As an institution that values the whole person – mind, body, spirit – and whose entire history and pedagogy is grounded in the humanistic tradition, we firmly believe that we cannot achieve APA accreditation successfully and hold fast to our core concepts. To attempt to do so would severely compromise our integrity as a humanistic institution. If you share our commitment to humanism, we believe that you will be happier with our other PhD and MA/MFT-PCC clinical career alternatives  - alternatives that do not require you to compromise your ideals in pursuit of a degree.
Over the past several years, based on thorough research, due diligence, and conversations with APA leaders, accreditors, expert APA consultants, and chairs of PsyD programs at other institutions, it became increasingly apparent that it would not be possible for Saybrook's PsyD program to meet the increasingly rigid curricular and pedagogical requirements mandated for APA accreditation. Given that conclusion, on February 16, 2012, Saybrook reluctantly determined that it could no longer offer the PsyD program in good conscience. While we no longer accept applications for a PsyD degree, we urge you to explore other degree programs in the School of Clinical Psychology  that lead to licensure.
History of the PsyD program at Saybrook
In 2008 Saybrook began recruiting its first PsyD class for the fall 2009 semester. As part of that process we announced our intention to seek accreditation for the program by the American Psychological Association (APA) when we believed we had achieved all of the requirements necessary for a successful application. We subsequently recruited and enrolled three additional PsyD classes with the continued intent to seek APA accreditation. We cited as a distinctive feature of our program an integrative humanistic approach, grounded in the traditions of humanistic, existential, and transpersonal psychology, in contemporary thought and scientific research.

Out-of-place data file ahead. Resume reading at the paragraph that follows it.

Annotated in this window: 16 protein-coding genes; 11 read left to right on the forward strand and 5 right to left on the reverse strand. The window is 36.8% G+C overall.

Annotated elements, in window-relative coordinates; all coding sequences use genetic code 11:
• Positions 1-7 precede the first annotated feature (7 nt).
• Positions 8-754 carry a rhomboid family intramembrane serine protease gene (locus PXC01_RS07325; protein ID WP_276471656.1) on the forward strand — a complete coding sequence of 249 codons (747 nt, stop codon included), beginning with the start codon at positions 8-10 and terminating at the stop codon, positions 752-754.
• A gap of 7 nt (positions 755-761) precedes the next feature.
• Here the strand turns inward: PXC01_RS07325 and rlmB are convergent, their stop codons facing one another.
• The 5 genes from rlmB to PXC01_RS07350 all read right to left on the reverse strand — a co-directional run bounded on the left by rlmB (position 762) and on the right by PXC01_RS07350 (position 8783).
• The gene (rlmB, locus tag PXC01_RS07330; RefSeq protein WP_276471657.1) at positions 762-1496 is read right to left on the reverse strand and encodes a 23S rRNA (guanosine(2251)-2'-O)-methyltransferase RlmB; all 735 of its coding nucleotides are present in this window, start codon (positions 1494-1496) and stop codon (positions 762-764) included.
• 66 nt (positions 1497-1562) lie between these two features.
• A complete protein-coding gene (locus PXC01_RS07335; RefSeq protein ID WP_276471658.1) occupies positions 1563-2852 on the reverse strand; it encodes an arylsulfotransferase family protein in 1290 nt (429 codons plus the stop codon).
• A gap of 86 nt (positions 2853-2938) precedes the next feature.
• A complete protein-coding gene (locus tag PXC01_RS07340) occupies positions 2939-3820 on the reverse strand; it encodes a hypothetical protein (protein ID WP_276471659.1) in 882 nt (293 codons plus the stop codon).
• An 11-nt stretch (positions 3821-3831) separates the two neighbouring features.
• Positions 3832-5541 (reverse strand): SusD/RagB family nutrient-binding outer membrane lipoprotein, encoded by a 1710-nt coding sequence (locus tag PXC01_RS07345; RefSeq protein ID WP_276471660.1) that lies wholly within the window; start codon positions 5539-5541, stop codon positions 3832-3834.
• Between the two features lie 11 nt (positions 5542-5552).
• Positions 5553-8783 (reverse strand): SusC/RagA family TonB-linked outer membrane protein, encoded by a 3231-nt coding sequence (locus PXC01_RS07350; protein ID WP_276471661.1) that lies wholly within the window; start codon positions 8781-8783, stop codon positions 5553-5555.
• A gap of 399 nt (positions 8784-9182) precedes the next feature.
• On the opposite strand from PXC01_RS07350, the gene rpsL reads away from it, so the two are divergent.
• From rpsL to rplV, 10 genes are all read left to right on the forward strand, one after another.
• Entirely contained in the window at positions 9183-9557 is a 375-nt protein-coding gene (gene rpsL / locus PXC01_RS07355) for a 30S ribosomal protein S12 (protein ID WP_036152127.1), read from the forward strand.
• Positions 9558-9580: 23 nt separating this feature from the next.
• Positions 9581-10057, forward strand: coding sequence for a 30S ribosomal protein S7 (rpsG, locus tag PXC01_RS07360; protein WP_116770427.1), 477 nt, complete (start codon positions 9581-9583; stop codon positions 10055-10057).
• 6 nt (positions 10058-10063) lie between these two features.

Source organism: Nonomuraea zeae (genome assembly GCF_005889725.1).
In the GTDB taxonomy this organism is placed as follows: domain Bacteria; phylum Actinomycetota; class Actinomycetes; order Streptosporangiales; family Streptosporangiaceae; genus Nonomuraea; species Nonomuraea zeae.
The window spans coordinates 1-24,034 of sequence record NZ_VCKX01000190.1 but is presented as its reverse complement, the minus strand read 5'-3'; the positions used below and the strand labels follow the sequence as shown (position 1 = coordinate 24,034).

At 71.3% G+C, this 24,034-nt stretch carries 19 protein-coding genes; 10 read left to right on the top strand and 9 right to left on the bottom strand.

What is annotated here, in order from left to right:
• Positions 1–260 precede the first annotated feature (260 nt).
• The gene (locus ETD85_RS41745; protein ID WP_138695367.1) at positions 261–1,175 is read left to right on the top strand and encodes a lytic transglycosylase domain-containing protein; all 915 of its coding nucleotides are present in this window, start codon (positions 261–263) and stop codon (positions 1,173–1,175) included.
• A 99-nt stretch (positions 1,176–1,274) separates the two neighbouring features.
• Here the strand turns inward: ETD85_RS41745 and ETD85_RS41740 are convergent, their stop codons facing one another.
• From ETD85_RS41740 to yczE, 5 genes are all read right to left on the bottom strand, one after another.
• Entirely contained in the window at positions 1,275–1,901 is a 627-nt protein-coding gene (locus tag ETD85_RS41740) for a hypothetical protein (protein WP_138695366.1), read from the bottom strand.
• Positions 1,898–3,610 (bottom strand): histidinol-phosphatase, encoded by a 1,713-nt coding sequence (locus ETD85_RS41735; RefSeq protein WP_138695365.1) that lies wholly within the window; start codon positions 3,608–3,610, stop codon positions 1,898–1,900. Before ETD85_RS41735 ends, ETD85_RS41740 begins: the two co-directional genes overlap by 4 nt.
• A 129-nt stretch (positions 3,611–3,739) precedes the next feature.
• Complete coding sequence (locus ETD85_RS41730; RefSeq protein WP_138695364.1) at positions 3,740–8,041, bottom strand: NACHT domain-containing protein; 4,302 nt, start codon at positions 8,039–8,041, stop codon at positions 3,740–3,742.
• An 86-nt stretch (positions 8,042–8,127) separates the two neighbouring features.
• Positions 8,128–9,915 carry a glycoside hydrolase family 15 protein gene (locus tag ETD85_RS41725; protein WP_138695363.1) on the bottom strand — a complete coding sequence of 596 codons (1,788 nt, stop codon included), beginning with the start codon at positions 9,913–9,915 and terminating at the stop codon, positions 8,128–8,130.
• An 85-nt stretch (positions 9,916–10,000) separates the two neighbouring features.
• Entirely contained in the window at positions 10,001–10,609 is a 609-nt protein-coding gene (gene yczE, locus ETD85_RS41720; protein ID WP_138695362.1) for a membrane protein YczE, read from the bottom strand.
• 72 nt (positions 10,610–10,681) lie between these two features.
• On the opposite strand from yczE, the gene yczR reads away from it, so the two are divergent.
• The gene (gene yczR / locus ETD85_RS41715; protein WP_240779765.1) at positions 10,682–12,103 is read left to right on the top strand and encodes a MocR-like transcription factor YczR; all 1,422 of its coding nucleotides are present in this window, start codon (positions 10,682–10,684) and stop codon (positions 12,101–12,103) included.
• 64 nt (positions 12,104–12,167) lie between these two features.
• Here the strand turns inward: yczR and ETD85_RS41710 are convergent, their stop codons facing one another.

At this point, we are "teaching out" these PsyD classes or permitting PsyD students to transfer their credits to our other clinical programs . Almost all of our PsyD students accepted one of these alternatives.
We encourage you to consider these programs as well. The curriculum and pedagogy of our clinical programs remain aligned with our principles and values as an institution. Our PhD in Clinical Psychology  and MA/MFT-PCC  hybrid programs will prepare you for licensure, as will the residential MA in Counseling in Seattle.
If you need additional information or have questions about which degree to seek instead of PsyD, please contact Shawn Rubin, Chair of the School of Clinical Psychology, email@example.com , 415.323.5690.